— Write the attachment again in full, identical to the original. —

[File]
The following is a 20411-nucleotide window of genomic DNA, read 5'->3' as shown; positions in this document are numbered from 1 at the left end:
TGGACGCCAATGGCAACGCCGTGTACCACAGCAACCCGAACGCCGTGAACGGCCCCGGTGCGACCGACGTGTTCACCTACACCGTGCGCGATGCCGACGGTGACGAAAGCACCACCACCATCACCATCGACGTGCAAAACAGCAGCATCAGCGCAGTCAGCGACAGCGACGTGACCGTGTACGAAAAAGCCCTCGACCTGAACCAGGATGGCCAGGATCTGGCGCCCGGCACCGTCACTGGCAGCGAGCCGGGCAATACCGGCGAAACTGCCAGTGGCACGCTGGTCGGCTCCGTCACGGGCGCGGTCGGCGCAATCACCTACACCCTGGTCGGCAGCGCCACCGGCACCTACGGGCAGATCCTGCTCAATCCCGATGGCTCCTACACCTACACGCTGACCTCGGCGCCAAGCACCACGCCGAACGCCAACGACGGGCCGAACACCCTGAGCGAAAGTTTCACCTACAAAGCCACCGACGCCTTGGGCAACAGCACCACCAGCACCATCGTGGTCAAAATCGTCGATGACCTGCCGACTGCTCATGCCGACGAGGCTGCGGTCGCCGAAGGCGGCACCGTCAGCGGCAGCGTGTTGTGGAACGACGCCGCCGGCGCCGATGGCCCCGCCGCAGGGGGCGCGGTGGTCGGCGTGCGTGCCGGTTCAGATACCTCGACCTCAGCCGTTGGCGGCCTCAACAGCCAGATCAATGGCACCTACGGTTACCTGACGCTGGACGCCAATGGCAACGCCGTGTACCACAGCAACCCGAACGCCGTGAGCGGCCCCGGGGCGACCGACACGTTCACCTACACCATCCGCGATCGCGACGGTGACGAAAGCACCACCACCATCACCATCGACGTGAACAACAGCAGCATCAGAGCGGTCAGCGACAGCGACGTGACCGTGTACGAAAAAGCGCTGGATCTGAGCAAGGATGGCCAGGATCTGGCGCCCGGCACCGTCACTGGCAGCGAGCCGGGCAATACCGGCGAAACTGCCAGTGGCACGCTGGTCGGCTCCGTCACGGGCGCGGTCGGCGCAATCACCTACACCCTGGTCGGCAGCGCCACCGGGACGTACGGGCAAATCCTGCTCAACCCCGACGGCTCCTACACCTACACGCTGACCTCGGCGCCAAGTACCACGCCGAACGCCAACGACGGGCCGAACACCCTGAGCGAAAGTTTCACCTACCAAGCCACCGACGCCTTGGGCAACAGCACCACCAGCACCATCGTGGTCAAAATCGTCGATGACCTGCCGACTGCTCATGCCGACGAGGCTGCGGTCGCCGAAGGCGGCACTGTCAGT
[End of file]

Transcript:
The following is a 20411-nucleotide window of genomic DNA, read 5'->3' as shown; positions in this document are numbered from 1 at the left end:
TGGACGCCAATGGCAACGCCGTGTACCACAGCAACCCGAACGCCGTGAACGGCCCCGGTGCGACCGACGTGTTCACCTACACCGTGCGCGATGCCGACGGTGACGAAAGCACCACCACCATCACCATCGACGTGCAAAACAGCAGCATCAGCGCAGTCAGCGACAGCGACGTGACCGTGTACGAAAAAGCCCTCGACCTGAACCAGGATGGCCAGGATCTGGCGCCCGGCACCGTCACTGGCAGCGAGCCGGGCAATACCGGCGAAACTGCCAGTGGCACGCTGGTCGGCTCCGTCACGGGCGCGGTCGGCGCAATCACCTACACCCTGGTCGGCAGCGCCACCGGCACCTACGGGCAGATCCTGCTCAATCCCGATGGCTCCTACACCTACACGCTGACCTCGGCGCCAAGCACCACGCCGAACGCCAACGACGGGCCGAACACCCTGAGCGAAAGTTTCACCTACAAAGCCACCGACGCCTTGGGCAACAGCACCACCAGCACCATCGTGGTCAAAATCGTCGATGACCTGCCGACTGCTCATGCCGACGAGGCTGCGGTCGCCGAAGGCGGCACCGTCAGCGGCAGCGTGTTGTGGAACGACGCCGCCGGCGCCGATGGCCCCGCCGCAGGGGGCGCGGTGGTCGGCGTGCGTGCCGGTTCAGATACCTCGACCTCAGCCGTTGGCGGCCTCAACAGCCAGATCAATGGCACCTACGGTTACCTGACGCTGGACGCCAATGGCAACGCCGTGTACCACAGCAACCCGAACGCCGTGAGCGGCCCCGGGGCGACCGACACGTTCACCTACACCATCCGCGATCGCGACGGTGACGAAAGCACCACCACCATCACCATCGACGTGAACAACAGCAGCATCAGAGCGGTCAGCGACAGCGACGTGACCGTGTACGAAAAAGCGCTGGATCTGAGCAAGGATGGCCAGGATCTGGCGCCCGGCACCGTCACTGGCAGCGAGCCGGGCAATACCGGCGAAACTGCCAGTGGCACGCTGGTCGGCTCCGTCACGGGCGCGGTCGGCGCAATCACCTACACCCTGGTCGGCAGCGCCACCGGGACGTACGGGCAAATCCTGCTCAACCCCGACGGCTCCTACACCTACACGCTGACCTCGGCGCCAAGTACCACGCCGAACGCCAACGACGGGCCGAACACCCTGAGCGAAAGTTTCACCTACCAAGCCACCGACGCCTTGGGCAACAGCACCACCAGCACCATCGTGGTCAAAATCGTCGATGACCTGCCGACTGCTCATGCCGACGAGGCTGCGGTCGCCGAAGGCGGCACTGTCAGT